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About Mirage of Presence by Isabel Manalo

 

Yayo Tavolara’s site specific installation “Mirage of Presence” endeavors to frame the participant in a place that directly questions the actions of these more than life size photographs of ‘walking and talking’ people seamlessly adhered to the walls of aquabitArt gallery. Photographed around Berlin in voyeuristic fashion, Yayo presents these unassuming subjects within the presence of a critical observer. All the subjects are engrossed in their smart phones or ‘handy’ (mobile phone), whether they are sending a text, playing a game, reading an email, paying a bill or listening to music. Tavolara’s intention is clear in this installation. The collective ‘we’ are not living in the present much less the moment, and on the contrary, we exist in a virtual reality – a mirage of being where people pass each other constantly without interacting or acknowledging the physical presence around them. And she directly connects the culprit as Technology – with a capital ‘T’. Yayo does not hold back when it comes to making a statement through her art. Her expressions of these observations are akin to an anthropologist tracking human behavior and arriving at some insightful conclusion. However, Yayo’s installation is wider in breadth and where there is a bit of discomfort directing the viewer what to see, there is also a level of self-reflected humor.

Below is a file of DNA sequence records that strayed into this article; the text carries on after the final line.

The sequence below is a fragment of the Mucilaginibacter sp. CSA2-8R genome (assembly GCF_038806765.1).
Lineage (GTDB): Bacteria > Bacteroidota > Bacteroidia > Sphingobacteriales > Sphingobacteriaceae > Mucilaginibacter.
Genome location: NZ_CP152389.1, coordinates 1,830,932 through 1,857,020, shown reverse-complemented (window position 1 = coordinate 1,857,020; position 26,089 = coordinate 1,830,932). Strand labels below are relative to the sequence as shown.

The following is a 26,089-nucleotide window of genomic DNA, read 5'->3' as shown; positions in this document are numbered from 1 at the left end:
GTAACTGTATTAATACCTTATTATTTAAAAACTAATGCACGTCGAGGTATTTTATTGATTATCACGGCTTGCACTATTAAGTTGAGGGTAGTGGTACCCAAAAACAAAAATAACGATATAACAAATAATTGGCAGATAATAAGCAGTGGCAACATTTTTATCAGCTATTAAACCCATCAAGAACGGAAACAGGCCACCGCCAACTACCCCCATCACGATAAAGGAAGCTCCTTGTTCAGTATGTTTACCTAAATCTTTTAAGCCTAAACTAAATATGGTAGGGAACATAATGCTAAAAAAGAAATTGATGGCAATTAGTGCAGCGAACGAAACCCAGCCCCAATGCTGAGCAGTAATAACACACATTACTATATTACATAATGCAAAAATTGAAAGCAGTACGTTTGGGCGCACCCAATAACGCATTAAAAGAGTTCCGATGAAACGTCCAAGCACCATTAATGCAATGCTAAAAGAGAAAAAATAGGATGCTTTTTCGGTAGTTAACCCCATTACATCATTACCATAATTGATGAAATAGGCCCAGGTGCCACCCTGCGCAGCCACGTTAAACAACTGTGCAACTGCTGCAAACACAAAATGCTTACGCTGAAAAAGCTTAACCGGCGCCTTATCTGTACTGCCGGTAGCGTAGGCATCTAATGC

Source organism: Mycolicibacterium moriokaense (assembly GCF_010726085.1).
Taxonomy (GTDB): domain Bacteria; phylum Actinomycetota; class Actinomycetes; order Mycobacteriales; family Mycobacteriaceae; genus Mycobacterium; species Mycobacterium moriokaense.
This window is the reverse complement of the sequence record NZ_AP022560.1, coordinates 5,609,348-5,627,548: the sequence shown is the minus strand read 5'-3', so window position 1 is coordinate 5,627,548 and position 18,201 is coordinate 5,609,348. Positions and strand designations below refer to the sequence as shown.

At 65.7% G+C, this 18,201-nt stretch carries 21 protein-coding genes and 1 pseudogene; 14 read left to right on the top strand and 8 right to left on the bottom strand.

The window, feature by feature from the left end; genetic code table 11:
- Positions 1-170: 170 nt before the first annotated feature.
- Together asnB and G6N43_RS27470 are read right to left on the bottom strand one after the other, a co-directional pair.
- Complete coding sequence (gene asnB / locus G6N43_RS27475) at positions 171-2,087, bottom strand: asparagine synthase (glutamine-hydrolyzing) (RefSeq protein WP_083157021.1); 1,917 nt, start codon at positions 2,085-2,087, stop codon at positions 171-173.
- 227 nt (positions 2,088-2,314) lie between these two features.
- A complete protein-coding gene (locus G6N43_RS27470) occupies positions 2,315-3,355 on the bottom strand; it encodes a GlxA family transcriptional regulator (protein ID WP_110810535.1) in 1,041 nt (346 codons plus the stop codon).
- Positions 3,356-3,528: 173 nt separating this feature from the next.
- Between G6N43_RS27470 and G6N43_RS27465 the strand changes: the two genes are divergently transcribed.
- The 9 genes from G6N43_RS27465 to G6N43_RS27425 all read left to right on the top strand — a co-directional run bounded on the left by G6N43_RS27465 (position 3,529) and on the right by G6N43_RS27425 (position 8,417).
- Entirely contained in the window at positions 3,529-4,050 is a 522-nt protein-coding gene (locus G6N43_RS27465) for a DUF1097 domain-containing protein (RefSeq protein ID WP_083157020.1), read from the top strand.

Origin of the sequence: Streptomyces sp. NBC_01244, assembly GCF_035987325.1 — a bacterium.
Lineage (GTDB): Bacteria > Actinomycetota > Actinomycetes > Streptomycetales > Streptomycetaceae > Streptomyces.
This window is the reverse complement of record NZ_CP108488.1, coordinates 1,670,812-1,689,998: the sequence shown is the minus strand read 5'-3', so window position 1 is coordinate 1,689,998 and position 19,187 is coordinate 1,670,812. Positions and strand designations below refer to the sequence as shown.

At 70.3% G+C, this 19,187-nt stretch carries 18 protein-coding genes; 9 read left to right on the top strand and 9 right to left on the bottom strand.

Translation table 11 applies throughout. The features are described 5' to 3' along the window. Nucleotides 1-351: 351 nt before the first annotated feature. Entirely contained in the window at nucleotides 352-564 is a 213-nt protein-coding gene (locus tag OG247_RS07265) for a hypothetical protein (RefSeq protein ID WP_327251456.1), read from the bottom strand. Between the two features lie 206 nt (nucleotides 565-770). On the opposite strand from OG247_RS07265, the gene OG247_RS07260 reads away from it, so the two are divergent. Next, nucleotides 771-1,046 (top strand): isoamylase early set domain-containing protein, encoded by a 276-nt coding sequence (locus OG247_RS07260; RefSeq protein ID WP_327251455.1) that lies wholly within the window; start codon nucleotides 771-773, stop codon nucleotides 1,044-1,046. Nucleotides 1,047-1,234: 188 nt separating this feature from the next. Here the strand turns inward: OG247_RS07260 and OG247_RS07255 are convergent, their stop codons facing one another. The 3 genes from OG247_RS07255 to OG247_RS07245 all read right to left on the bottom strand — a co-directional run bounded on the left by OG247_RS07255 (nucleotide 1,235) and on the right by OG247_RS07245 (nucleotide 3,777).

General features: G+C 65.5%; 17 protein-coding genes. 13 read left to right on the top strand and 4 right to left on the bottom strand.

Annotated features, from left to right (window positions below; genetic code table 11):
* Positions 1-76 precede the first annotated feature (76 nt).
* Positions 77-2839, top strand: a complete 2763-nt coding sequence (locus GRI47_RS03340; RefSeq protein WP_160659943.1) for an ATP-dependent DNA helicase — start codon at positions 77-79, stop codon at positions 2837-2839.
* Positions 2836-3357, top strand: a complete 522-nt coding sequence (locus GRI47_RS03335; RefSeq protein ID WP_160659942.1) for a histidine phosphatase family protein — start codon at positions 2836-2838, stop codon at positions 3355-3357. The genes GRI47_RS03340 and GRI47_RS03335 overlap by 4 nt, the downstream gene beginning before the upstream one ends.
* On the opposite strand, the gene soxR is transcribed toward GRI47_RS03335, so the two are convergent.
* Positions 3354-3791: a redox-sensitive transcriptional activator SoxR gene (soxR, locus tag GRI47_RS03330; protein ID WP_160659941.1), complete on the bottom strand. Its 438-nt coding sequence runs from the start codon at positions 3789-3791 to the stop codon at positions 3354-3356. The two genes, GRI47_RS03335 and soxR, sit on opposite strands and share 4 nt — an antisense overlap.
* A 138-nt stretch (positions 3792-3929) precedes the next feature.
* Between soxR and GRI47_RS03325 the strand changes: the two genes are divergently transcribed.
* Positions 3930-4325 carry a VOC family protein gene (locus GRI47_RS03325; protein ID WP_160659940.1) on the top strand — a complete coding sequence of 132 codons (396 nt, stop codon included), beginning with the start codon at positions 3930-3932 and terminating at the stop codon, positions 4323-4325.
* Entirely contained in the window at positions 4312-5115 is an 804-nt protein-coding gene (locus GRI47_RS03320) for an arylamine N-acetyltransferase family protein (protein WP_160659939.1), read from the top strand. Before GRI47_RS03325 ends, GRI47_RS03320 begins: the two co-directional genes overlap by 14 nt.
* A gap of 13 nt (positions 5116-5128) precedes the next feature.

In addition to the large cut out photographs of people on the wall, Yayo includes a video she made of herself walking around Berlin and filming only the ground. It is a dizzying perspective as you feel her hand moving the camera up and down purposely around the area where her feet are walking. As the viewer, you desperately want the camera to turn upwards to what is in front, but it never does. There is a mocking nature in our discomfort and nausea -- in a way that is stating a silent smirk “this is what happens when you don’t look up!”. Throughout the video, a loop of light and peppy music is playing. The tune is an energetic counter part to the more serious implications of the imposing larger than life handy-clad people.

On the opposite side of the small staircase is a shallow reflecting pool. Appropriating this found object, Yayo associates the shape of this former ceiling light to the shape of a common mobile phone. Placed on the floor and transformed into a reflective pool, the mirror reflects the photographs on the wall. Moreover, as you bend over to see what is there, you of course see yourself. The idea that all of us are living in an illusion is made crystal clear in this literal and playful sculpture.

Yayo’s multi-media installation “Mirage of Presence” elegantly transforms the small space of Aquabit gallery into an experience that is contemplative, but also firmly resonates a tone that raises doubts about the use of technology in our daily lives and the negative consequences associated with this kind of mindless absorption. While it has become a valuable platform for communication, the ways in which we addictively use it is also the demising source for a disconnected society. With this warning, “Mirage of Presence” is another relevant and bold installation by Yayo Tavolara whose work consistently generates questions that persistently address public and private issues of human connectedness – or in this case, disconnectedness.

Isabel Manalo Artist/Curator/Writer, Berlin, 2014

http://www.isabelmanalo.com

http://www.art.aquabit.com/de/ii/yayo_tavolara/PRESS_Manalo_aquabitArt_Yayo_Tavolara.pdf